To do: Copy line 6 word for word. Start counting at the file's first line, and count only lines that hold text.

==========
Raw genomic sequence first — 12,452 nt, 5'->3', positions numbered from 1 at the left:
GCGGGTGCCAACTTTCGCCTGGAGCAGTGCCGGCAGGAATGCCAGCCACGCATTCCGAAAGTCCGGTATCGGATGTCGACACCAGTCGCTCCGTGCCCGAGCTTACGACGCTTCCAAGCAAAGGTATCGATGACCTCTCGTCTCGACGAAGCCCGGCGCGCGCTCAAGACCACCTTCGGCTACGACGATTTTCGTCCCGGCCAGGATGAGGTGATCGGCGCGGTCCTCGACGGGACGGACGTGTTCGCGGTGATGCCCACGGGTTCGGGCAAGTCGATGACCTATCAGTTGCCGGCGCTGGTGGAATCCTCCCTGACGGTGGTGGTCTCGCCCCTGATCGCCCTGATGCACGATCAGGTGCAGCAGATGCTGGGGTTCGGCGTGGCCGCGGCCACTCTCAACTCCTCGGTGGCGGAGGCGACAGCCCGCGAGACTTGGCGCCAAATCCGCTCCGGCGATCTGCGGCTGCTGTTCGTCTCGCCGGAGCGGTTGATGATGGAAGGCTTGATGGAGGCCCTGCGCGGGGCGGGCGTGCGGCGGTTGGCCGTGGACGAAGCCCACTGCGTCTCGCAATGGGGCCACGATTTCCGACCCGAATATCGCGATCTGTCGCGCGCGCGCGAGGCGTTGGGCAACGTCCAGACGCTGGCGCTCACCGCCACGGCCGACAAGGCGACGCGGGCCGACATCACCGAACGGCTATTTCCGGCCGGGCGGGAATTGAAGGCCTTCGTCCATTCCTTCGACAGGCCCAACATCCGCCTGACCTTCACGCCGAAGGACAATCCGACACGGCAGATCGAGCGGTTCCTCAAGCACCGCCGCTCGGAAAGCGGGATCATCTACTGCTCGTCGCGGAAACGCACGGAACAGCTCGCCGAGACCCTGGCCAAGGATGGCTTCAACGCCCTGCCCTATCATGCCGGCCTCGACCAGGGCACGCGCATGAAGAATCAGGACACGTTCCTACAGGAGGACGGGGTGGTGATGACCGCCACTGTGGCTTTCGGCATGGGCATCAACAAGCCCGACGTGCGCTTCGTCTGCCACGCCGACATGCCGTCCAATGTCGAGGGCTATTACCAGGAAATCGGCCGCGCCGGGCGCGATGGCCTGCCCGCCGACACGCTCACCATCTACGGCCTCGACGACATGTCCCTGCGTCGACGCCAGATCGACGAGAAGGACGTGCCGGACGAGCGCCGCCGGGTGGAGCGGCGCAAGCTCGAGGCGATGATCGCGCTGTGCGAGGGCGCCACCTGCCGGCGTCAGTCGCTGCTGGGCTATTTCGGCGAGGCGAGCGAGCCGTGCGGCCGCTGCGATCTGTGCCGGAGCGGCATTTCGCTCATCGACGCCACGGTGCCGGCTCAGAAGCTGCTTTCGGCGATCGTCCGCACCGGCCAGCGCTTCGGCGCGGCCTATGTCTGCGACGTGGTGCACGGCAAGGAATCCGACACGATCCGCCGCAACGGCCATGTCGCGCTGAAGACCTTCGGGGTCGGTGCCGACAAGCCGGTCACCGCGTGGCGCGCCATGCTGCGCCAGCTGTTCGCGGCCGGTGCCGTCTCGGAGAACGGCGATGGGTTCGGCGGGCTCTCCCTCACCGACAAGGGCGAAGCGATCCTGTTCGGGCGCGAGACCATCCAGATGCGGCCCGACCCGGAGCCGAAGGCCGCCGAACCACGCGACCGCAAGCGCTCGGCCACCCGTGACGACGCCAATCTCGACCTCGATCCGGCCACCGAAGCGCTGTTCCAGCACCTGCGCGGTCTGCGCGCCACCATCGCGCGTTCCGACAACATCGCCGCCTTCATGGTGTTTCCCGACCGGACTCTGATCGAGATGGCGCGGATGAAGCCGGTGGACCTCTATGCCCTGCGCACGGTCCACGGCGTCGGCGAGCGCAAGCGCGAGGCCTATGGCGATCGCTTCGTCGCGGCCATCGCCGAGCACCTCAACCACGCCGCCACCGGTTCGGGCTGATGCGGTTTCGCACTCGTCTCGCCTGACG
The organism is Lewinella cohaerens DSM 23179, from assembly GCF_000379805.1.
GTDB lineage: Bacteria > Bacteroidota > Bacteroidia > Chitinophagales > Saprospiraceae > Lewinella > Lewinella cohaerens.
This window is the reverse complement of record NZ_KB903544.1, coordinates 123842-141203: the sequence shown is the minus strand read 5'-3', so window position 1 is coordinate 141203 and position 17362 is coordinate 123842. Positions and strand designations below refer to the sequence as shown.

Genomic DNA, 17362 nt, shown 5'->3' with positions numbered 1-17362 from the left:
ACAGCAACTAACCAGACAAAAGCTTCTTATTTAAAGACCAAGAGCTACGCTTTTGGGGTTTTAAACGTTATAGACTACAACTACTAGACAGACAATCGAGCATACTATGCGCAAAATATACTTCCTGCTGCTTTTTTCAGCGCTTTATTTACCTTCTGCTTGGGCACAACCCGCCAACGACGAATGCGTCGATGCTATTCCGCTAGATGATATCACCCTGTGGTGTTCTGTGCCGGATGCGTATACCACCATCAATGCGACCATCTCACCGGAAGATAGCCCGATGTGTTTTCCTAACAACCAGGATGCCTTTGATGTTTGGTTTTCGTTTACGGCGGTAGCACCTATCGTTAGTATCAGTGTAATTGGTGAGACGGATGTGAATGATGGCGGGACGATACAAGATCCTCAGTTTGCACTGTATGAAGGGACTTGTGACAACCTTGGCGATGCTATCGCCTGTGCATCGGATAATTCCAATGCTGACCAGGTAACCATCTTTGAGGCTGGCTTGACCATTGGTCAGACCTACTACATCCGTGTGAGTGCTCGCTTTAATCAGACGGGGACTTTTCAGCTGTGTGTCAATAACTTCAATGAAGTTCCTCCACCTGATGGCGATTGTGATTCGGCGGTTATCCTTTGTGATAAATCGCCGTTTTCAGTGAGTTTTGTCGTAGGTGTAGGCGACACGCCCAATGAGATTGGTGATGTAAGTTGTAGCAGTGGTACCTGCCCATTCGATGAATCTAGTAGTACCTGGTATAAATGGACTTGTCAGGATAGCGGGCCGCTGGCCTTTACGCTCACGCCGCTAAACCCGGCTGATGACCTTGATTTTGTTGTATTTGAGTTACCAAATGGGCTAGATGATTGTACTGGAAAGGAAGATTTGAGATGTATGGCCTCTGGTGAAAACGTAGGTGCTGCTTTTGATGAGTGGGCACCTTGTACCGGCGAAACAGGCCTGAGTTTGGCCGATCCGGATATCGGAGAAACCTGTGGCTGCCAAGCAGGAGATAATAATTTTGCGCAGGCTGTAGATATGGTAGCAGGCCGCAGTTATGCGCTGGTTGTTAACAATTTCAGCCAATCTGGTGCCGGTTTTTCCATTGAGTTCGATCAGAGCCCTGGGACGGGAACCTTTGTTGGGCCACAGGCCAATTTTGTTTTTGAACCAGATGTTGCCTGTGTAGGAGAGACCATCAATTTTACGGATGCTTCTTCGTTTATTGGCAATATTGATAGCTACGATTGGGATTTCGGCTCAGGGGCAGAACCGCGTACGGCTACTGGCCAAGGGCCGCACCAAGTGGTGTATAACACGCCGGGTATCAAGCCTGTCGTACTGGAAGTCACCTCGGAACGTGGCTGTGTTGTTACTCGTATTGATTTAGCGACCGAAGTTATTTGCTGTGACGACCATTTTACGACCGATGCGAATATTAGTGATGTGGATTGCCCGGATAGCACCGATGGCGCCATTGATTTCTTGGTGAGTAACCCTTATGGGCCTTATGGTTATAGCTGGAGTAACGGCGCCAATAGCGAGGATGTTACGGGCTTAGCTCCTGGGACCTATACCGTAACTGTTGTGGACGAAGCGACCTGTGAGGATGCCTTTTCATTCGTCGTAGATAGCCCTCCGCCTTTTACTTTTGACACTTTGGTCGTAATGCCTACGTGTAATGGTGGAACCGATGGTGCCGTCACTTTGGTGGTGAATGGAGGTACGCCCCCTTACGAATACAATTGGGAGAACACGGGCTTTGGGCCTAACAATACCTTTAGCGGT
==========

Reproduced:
Genomic DNA, 17362 nt, shown 5'->3' with positions numbered 1-17362 from the left: